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Collaborative Contracting

February 21, 2010

There is widespread agreement that collaborative relationships deliver superior results, so long as they remain focused on mutual value. But the role of contracts in enabling collaboration is less clear; indeed, there are many who believe that there is no real connection.

Some collaborative relationships emerge without a formal contract; and there are instances where  collaboration develops even after a confrontational negotiation. But the evidence suggests that contracting strategy plays a large part in determining the nature of the subsequent relationship.

Last week, members of the IACCM Board of Directors were joined by executives from other major corporations to discuss collaborative contracting. There was general agreement that adversarial negotiaion and unbalanced risk allocations damage the potential for collaboration and that this, in turn, undermines innovation and realising value. It was also agreed that good contracts are those which introduce effective governance and performance management techniques. In view of this, the session sought to understand why organizations cannot make the transition to more collaborative  contracting structures and procedures.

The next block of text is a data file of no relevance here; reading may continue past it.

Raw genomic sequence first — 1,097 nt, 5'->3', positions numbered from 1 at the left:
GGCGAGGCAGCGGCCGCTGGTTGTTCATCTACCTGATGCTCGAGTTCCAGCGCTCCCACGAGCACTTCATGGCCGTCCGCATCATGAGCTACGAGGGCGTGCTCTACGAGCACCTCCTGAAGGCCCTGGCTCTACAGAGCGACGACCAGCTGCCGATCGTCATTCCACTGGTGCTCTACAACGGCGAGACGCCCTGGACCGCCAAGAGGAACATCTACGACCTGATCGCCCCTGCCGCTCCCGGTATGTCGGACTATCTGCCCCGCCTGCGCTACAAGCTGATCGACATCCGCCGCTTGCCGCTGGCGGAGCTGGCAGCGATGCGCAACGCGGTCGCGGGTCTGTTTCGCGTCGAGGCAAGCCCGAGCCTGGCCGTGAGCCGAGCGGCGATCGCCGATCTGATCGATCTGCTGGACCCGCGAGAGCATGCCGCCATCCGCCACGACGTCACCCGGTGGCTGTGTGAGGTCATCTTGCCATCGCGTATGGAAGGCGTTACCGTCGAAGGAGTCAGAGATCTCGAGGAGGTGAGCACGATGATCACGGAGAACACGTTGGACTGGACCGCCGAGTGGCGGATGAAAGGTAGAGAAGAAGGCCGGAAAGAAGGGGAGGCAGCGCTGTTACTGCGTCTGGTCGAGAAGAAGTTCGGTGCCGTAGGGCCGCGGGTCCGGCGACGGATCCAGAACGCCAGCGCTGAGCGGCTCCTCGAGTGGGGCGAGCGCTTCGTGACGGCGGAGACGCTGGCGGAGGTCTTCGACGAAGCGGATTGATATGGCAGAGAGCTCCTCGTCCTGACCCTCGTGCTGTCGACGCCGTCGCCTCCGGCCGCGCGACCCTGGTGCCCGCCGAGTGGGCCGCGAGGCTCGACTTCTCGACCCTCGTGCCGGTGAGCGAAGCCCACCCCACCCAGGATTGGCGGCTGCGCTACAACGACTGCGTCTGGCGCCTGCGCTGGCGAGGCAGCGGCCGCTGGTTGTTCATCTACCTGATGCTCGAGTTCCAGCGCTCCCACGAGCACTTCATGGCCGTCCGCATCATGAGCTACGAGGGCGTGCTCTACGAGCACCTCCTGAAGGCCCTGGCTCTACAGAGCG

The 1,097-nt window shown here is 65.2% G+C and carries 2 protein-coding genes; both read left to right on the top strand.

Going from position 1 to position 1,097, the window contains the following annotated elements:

The discussion identified a wide range of barriers, ranging from ingrained attitudes to reward systems and distorted risk assessment. But it moved on to explore ways that the barriers might be overcome – and to establish an agenda for future IACCM initiatives. This included the development of a guide for collaborative contracting; continued focus on drafting balanced contract principles; and providing top executives with the data needed to understand the cost of today’s contracting practices.

This was the first of a series of IACCM ‘thought leadership’ workshops that will result in more detailed reports and action plans related to contracting and relationship management.

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